Celebrating 25 years of high-concept/low resolution computer games

21 September 2009

Bitterwallet - EliteRemember the innocent days when a top whack computer game cost £9.99 and was loaded by cassette? Good times. Sadly, even when it was brand new, the Acorn Electron was third rate. Thankfully there was big brother BBC Micro with its glorious red, black and beige keyboard which were ok until all the cool kids got their Spectrum +3's and Commodore 64's. For those of us with parents lacking any sense regarding the home computer revolution, we were left to play the likes of Ravenskull instead of Afterburner (Superior Software titles were quite decent, though).

Still it's nice to see trivial anniversaries celebrated, and at the same time note what BBC planning editors consider a reasonable use of a BBC film crew. That's not strictly fair; Elite was one of the first computer games to use 3D wire animation, combining space battles with a role-playing architecture. It was eventually ported onto most other major consoles including the NES.

If your 25th Elite birthday party is already in full swing, don't let us keep you from it - everyone else can watch the BBC's walkthrough of the original game with creator David Braben. Those of you in your late teens with no concept of world history may see the graphics and expect an air raid siren to sound in the distance.

Bitterwallet - Elite walkthrough

6 comments

  • Sam
    Holy crap, the manual for this game was bigger than I am!
  • Jabba
    Can I have the months and months I spent playing Elite back ? (I did reach Elite in the end incidentally)... Right on Commander!!
  • The B.
    How long did it take to come out on anything other than the BBC? I ended up playing Battle of the Planets as a poor substitute. http://www.mobygames.com/game/battle-of-the-planets
  • Tim
    Still the best game ever in my book. So much gameplay and universe all in 32k ! Acornsoft & Superior did come up with some crackers. Many were versions of arcade classics of course, just like most games out in those days, although had a distinct Beeb charm to them. Many home grown games too. Repton was a classic, and Citadel was a great take on the Jet Set Willy style of game and of course Acornsoft had Elite, some good arcade conversions including a great PacMan clone, but also Revs, the forerunner to the F1 GP series on the PC (written by Geoff Crammond who also produced the early Acornsoft release Aviator which was not a bad arcade style spitfire flight sim for it's time - and even included flying under bridges and shooting... aliens!). Ah, the old days of popping into a local computer shop or a market and picking up some obscure game for a few quid and keen to get home to play it. The tape loading time made the wait even more exciting (even if the game was often a let down).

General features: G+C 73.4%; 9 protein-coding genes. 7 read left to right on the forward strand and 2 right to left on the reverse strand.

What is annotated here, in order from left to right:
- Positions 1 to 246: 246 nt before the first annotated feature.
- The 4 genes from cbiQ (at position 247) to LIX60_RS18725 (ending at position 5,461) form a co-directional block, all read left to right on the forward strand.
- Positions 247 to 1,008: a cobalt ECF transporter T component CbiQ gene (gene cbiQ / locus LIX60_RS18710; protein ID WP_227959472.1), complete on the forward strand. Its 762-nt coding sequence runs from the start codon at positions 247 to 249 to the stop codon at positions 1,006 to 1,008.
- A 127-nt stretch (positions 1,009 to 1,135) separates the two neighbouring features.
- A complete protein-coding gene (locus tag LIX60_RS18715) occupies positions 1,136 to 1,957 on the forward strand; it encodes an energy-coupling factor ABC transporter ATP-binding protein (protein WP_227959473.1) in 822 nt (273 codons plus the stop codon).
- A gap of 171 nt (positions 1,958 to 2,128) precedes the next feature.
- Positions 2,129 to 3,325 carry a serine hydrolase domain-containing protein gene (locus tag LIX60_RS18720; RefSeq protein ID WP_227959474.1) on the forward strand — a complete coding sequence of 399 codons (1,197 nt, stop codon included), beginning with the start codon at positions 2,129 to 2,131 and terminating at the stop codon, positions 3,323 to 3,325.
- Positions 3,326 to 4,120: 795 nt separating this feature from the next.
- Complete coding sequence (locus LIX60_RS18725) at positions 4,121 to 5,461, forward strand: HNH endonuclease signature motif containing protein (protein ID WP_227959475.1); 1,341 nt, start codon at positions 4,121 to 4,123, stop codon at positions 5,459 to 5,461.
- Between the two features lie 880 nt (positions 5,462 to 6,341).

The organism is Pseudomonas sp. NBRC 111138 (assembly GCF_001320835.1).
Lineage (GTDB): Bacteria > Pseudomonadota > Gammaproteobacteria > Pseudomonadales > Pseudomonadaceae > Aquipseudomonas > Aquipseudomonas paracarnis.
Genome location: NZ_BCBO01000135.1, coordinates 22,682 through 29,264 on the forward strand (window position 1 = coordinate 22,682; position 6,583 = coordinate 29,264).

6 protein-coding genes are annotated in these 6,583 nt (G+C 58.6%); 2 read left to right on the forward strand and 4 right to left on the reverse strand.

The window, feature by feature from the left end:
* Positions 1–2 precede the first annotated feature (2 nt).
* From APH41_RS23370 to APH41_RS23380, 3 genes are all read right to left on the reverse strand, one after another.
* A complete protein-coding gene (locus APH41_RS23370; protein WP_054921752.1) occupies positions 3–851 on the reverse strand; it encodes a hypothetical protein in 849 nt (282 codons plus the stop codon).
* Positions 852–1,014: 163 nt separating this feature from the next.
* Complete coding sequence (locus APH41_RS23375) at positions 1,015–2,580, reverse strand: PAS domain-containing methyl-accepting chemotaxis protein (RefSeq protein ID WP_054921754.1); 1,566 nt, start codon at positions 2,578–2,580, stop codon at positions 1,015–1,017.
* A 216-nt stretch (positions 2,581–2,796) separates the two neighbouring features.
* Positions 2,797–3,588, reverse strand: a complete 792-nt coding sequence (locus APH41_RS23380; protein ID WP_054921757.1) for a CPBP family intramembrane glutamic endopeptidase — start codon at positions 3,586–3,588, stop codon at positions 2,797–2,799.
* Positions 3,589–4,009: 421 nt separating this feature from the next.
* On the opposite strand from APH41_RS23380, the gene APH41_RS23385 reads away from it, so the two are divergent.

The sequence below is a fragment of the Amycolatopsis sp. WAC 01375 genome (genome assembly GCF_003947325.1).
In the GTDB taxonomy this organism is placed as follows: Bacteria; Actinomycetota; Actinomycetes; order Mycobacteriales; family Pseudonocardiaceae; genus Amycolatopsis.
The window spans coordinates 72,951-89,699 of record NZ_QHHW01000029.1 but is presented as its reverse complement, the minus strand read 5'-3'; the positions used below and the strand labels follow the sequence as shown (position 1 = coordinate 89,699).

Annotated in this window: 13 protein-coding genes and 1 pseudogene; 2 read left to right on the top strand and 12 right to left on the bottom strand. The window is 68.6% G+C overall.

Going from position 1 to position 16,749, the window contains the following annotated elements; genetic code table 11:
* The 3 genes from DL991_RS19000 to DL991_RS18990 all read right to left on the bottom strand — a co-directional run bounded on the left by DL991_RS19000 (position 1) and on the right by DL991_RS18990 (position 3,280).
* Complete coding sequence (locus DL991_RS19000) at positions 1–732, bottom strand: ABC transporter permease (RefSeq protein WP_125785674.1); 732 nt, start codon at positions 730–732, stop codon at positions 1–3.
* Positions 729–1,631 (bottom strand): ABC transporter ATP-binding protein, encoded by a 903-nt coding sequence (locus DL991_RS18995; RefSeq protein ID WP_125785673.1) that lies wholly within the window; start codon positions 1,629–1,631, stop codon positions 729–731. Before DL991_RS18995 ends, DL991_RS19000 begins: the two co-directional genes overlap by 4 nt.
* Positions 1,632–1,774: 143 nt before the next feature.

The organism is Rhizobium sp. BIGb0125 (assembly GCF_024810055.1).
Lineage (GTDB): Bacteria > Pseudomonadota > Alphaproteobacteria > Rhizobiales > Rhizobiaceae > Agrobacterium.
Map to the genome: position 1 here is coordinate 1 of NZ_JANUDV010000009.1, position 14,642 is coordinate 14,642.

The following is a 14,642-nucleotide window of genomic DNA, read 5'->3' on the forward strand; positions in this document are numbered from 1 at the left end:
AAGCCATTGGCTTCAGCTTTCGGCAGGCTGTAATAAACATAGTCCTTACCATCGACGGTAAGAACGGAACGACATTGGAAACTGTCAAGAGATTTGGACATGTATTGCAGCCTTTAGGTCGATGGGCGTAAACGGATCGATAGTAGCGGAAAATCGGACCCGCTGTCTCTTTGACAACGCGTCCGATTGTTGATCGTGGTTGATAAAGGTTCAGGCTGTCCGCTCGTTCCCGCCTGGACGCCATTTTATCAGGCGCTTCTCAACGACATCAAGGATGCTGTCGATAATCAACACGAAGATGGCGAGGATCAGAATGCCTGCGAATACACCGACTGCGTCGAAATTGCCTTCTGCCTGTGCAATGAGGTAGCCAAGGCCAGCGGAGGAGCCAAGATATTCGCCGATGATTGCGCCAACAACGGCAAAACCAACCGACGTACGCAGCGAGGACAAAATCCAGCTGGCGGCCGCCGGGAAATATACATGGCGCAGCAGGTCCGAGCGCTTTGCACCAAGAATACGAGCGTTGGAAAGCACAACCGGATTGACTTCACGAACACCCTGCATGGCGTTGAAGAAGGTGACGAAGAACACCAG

• Paul S.
    Tim, you're a man after my own heart! The PacMan clone was Snapper - we had an Atari sometime before the Acorn Electron but never got PacMan. My parents would stay up until stupid o'clock playing Snapper. Repton was fun, JSW was blindingly good - I think the last big blowout was Exile before I moved on to the computers at college.
  • computer g.
    Believe it or not, playing computer games can have a direct benefit to your health especially if you are recovering from an injury.

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